When in doubt, stay out. The best advice is to stay away from any body of water you suspect might have this algae. Just because you can’t see it, doesn’t mean it doesn’t exist. And not all blue-green algae has the toxin cyanotoxin in it, you can’t tell if it does just by looking at the algae. 

terrier mix near pond

A look back on the last year

It’s hard to believe it’s been a year since my husband, our 3 furry kids and I packed up everything we owned and moved to Florida. It was an exciting time as we chased a dream and began a new chapter in our lives. We didn’t know how things would unfold or if it would even work out. But realizing how short life is, we knew we needed to at least try.

Just over a year ago, after the sudden and unexpected death of my friend, I found myself lost. Especially creatively. I saw the world through a different set of eyes. Ones that I truly believe made me live life more fully and deeper than I ever had before. I had little to no desire to photograph during this time which befuddled me because this is truly one of my passions. But after our move to the sunshine state, slowly I began to feel like creating again. 

The beach is my happy place. It’s where I find peace. It’s also where I found my soul re-awakening again after so many months of sadness and loss. The more I sat on the beach listening to the sounds of the waves lapping on the shore, feeling the wind in my hair and watching the sun set at the end of the day, the more alive I became. It’s where I was when I first started seeing images in my mind that I wanted to create with my camera. No matter how lost I had felt, bit by bit, I was beginning to see, my life was unfolding exactly the way it was supposed to.

It hasn’t been an easy journey. In fact, I’d be lying if I didn’t say more than once I wanted to pack up and go back home. To Pennsylvania. My safe place of over 40 years. It was familiar. And that made me feel less afraid. But I also knew if I did leave, it would only be a matter of time before I found myself wishing I was here, where I am now. In Florida.

They say when you step outside of your comfort zone, that’s when you truly begin living life. The thing you are most afraid of, is exactly the thing you must do. The bigger the fear, the more important it is you face it. I’m a creature of habit. I love familiarity and hate change. Everything in my life was new. If I was having a panic attack, all I had to do was close my eyes and picture myself back in my old home. Then I’d be ok again. 

We sold our home in June. It wasn’t our dream home, so we decided it was time for someone else to love it like we had. When we accepted the offer, I sat down and wept. Not because I was ecstatic, but because I could no longer go back to the one place I always felt safe and welcome. I was way outside of my comfort zone. Yet, somehow I knew I was right where I needed to be.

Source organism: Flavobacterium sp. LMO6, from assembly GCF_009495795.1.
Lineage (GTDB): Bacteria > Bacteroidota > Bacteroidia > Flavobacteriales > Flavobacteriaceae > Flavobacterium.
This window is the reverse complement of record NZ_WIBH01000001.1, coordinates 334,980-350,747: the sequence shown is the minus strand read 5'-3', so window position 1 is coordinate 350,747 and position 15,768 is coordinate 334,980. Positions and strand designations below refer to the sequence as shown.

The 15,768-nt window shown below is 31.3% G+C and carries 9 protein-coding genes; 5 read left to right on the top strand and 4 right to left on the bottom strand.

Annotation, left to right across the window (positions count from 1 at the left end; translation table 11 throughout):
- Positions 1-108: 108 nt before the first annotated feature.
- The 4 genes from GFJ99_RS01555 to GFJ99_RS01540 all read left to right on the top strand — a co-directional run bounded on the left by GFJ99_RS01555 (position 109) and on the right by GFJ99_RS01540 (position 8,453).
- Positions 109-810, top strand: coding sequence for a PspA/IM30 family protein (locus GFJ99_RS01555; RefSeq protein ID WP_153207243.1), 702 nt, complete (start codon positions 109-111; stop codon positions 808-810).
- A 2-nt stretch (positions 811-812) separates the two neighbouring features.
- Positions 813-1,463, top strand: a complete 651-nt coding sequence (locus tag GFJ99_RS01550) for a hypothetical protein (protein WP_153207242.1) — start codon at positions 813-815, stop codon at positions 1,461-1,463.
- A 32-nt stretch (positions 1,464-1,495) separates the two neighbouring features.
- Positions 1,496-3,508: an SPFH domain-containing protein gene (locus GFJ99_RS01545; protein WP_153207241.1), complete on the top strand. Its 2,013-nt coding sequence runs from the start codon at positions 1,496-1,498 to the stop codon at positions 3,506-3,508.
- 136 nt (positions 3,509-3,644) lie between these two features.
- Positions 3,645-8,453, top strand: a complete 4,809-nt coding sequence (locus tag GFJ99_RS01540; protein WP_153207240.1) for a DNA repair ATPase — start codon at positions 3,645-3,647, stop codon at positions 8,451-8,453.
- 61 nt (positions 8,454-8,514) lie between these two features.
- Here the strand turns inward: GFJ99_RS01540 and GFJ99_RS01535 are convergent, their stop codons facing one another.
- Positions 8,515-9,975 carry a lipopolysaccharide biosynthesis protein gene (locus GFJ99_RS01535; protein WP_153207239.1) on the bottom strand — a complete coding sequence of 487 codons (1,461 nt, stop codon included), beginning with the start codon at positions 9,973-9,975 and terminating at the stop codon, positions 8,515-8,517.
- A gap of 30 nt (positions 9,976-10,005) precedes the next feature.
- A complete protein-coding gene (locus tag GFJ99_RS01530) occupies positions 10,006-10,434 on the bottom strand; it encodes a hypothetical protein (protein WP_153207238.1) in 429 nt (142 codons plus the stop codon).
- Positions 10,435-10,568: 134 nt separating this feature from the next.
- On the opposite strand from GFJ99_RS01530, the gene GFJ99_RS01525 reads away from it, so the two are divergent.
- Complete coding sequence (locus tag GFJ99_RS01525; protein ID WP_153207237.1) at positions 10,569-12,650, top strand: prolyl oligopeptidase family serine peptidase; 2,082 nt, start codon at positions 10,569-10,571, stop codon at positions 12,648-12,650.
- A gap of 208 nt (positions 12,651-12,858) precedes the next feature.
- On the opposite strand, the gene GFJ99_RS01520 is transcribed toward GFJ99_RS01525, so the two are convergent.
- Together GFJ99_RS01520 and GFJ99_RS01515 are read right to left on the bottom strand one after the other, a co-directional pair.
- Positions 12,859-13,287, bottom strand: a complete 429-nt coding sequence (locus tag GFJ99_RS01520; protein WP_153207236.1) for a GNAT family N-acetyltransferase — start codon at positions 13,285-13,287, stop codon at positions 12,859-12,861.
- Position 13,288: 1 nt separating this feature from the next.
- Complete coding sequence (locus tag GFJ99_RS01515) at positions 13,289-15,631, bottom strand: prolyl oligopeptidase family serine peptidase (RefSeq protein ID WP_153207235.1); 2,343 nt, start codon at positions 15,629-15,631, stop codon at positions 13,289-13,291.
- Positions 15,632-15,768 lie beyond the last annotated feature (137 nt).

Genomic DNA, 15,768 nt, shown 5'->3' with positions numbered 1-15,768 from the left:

I was fortunate to get the job I wanted if we had moved to Florida. I’m working for one of the most talented photographers of our generation. Everyday when I go to the gallery, I am surrounded by his beautiful photographs. I work with a team of people I feel like I knew long before I ever met them. I get to talk photography with customers and co-workers. For a girl who wanted to shift careers from pet sitting to photography, there couldn’t have been a more perfect way to make this happen.

Because of my new work schedule, I have more time to devote to my own photography. I earned my CPP (certified professional photographer) at the end of 2018. I made progress toward earning my Master of Photography degree by getting more education and exhibition merits this year. I’ve learned new lighting techniques and bought more equipment so I can continue to perfect my skills. After reading some incredible marketing books, I’ve revamped my marketing plan to promote my newly open photography business in southwest Florida. And finally, I am photographing again. I think my work is better than it ever was. Not just because the old adage - the more you practice, the better you become. But because the time I spent lost helped me find my true photographic voice. For all the tears I shed, the moments I spent curled up under a blanket, the words spewed in utter frustration, it was worth it. For I am home. Here. In. Florida. Doing exactly what I was meant to do. 

The following quote has been my inspiration on this journey: 

“Follow your dreams, because you wouldn’t want it so bad if you couldn’t have it. The universe gives you these dreams because you can have them. If you’re willing to work for it, you can have anything you want.” ~ Michael Flatley

Always chase your dreams. The universe wants them to come true. I can’t wait to see what the next twelve months has in store for me!

Thanks for reading!


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Dog in Venice Florida

Living with Coyotes

Last week I saw a news story about a yorkie that was killed by a coyote in Sanibel Island. I was horrified and saddened by this. I’ve never seen a coyote in the wild, until I moved to Florida, so this story really hit home for me.